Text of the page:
Saturday, April 05, 2008

The Writer Observed Outside His Natural Habitat

Even if the date weren't seared on my soul, I'd know that Saints and Sinners was coming simply for the emails.

Writers are a solitary group. Well, group may not be the right word. Given the choice, I think most of us would either run away to the mountains or hide ourselves in plain sight in huge metropolitans where our cunning day disguises never hint that, "Hey, you wanked over my words last night." So imagine our frisson of terror when it seems we're going to be gathered in one place and have to be - gasp - social.

My sister often points out that we were raised by the two most socially inept people on the planet and grew up socially retarded. Three years of cotillion only put a nice facade over the fact that we have no idea how real people talk to each other, much less make friends. Sure, I have a buttload of gracious manners- when I choose to use them- and I'm never in doubt of which fork to use even if the line-up stretches two feet down the linen-clad table, but a backyard bar-b-que mystifies me.

Now that SNS is approaching, everyone is trying to get into a comfort zone. No one wants to eat dinner alone. I don't blame them. Either do I. Still, I think it's a little funny that so many people are checking in with me, world's most inept social butterfly, to make sure I'll be there so that we can meet up. Maybe they need to know which fork to use. In that case, I'm golden.

Thursday, April 03, 2008

Crazy Busy

I guess it's a good thing that I'm looking at my schedule over the next month and it's crazy busy. My biggest priority is Saints and Sinners. No, wait, it's getting my story for the flogger anthology polished way before the due date. Unless it's finishing the first draft of my genderqueer Japanese rope bondage tale. And then there are the readings, the Lammys, starting the rewrite of my novel, following up on another novel submission, getting to work on an anthology, BookExpo America...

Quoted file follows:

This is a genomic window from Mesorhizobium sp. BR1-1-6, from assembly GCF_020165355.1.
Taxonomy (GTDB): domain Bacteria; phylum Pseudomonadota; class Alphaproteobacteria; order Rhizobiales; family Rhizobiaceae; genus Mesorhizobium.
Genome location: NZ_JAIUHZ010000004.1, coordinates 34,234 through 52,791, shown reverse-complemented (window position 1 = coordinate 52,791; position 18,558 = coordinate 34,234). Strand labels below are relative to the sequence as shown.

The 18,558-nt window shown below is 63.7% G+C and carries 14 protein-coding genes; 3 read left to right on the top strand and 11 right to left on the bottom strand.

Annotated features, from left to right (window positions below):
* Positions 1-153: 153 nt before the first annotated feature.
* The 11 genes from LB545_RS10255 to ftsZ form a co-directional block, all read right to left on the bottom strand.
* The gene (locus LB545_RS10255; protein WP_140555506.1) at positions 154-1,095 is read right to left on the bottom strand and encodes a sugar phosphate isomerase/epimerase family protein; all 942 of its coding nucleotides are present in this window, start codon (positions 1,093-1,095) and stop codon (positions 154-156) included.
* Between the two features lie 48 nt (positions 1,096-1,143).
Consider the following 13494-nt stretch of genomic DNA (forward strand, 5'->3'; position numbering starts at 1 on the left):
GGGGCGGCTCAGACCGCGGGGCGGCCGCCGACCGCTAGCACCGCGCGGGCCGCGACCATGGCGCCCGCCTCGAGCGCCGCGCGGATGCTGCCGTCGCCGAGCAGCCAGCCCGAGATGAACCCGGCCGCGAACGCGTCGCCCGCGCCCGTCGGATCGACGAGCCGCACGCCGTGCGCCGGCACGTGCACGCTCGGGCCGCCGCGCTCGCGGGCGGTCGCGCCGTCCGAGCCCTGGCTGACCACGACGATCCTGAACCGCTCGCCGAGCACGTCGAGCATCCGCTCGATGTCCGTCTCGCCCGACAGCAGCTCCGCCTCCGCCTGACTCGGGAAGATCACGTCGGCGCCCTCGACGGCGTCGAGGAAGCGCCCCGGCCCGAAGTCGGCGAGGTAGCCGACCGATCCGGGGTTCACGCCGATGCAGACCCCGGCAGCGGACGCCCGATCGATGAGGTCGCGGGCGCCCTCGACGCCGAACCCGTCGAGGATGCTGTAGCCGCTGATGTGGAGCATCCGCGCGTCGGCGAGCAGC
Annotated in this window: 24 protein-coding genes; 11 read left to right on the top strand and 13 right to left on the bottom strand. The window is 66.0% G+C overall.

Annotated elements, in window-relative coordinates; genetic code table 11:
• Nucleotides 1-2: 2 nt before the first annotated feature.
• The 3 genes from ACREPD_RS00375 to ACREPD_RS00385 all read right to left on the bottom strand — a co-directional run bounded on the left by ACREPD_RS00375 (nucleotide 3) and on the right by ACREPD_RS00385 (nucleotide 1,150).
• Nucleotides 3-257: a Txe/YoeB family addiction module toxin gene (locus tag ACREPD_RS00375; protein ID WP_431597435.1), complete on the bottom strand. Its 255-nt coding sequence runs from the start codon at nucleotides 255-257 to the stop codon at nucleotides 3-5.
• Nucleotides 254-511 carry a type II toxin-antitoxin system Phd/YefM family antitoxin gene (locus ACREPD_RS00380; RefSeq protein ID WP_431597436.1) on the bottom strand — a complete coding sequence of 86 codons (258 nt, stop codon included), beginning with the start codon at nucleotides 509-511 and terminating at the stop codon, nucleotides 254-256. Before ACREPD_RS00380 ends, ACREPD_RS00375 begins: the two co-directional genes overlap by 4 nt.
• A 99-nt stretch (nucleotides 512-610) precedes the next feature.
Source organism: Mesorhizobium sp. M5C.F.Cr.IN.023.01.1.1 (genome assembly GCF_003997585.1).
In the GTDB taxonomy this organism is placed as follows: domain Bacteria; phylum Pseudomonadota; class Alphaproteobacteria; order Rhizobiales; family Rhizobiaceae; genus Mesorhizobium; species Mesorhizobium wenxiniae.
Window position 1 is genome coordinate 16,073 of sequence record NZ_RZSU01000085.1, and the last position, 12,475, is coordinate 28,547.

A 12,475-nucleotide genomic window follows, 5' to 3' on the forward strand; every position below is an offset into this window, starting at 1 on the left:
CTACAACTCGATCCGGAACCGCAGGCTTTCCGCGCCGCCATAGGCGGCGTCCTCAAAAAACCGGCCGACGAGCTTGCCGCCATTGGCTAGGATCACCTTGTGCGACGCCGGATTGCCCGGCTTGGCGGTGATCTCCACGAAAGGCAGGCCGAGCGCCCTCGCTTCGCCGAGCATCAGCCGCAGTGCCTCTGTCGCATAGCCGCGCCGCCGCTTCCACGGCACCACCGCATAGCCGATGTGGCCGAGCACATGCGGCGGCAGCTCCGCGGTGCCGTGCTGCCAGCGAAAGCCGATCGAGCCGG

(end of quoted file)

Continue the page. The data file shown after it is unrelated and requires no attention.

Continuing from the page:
This is when my time starts looking like puzzle pieces and I have to try to find a way to make everything interlock and fit. Either that, or take hammer to it and force the issue.

I finally finished my first draft on the flogger story. It took longer than it should have because I had to go back and make the dialog and thoughts fit the narrator's background. I didn't usually have that problem, but I started it off in third person, where I can use my vocabulary, and switched it to first person. That's another thing I don't usually do. Stories come to me in a certain way and they normally work in that voice. This one didn't.

It's hard to explain what makes a story work or not work for me. Words are ideas and ideas have no weight, but on the page, they either feel cumbersome or they have what I call deep edges. When I first sat down to write this, the words stumbled across the page with all the grace of a bear on roller skates. Like the bear, I felt like the words were grumpily going through the routine, but only if I kept prodding them. Switching into first person was like switching from clay wheels on grass to polyurethane on oiled wood (if I'm going to keep the roller skating idea here). Suddenly, it flowed much better. Once I fixed the problem with putting my voice into the character's mouth and let him have his own, it came together like... okay, I'm out of roller skating ideas here. I thought of going back and changing it to ice skating and throwing in a triple lutz, but I'm sure you get the idea.

Oh - I have a reading slot at Saints and Sinners, but I'm not sure which day yet. I am, of course, terrified. Thank the gods that I'll know almost everyone in the room. Oh wait - that might not be a good thing. I was going to read some boy smut, but since Haunted Hearths is coming out soon, I think I'll read from Words Like Candy Conversation Hearts. It lends itself to performance better than my smut pieces do.

I'll also be reading at A Different Light in North Hollywood the same night as the Lammys with some other writers. If you want more details, drop me a private line.